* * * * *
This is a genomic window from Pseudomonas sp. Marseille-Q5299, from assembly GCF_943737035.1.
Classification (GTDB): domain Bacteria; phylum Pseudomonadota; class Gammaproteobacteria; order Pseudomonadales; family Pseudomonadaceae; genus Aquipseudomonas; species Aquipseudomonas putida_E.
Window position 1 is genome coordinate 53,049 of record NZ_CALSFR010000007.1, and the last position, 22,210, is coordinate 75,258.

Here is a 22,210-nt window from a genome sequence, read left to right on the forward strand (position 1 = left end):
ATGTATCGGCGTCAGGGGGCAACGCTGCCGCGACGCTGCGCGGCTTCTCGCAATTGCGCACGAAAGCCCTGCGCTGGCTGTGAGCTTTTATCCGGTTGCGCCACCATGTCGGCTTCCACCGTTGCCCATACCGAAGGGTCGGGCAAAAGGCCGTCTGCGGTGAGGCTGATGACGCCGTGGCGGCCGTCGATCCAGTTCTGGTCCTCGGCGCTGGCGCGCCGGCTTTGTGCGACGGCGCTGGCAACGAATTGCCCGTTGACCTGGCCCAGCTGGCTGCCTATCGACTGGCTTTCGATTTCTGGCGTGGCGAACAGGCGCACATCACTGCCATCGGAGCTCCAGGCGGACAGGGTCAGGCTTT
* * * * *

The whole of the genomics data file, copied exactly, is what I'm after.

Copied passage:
This is a genomic window from Pseudomonas sp. Marseille-Q5299, from assembly GCF_943737035.1.
Classification (GTDB): domain Bacteria; phylum Pseudomonadota; class Gammaproteobacteria; order Pseudomonadales; family Pseudomonadaceae; genus Aquipseudomonas; species Aquipseudomonas putida_E.
Window position 1 is genome coordinate 53,049 of record NZ_CALSFR010000007.1, and the last position, 22,210, is coordinate 75,258.

Here is a 22,210-nt window from a genome sequence, read left to right on the forward strand (position 1 = left end):
ATGTATCGGCGTCAGGGGGCAACGCTGCCGCGACGCTGCGCGGCTTCTCGCAATTGCGCACGAAAGCCCTGCGCTGGCTGTGAGCTTTTATCCGGTTGCGCCACCATGTCGGCTTCCACCGTTGCCCATACCGAAGGGTCGGGCAAAAGGCCGTCTGCGGTGAGGCTGATGACGCCGTGGCGGCCGTCGATCCAGTTCTGGTCCTCGGCGCTGGCGCGCCGGCTTTGTGCGACGGCGCTGGCAACGAATTGCCCGTTGACCTGGCCCAGCTGGCTGCCTATCGACTGGCTTTCGATTTCTGGCGTGGCGAACAGGCGCACATCACTGCCATCGGAGCTCCAGGCGGACAGGGTCAGGCTTT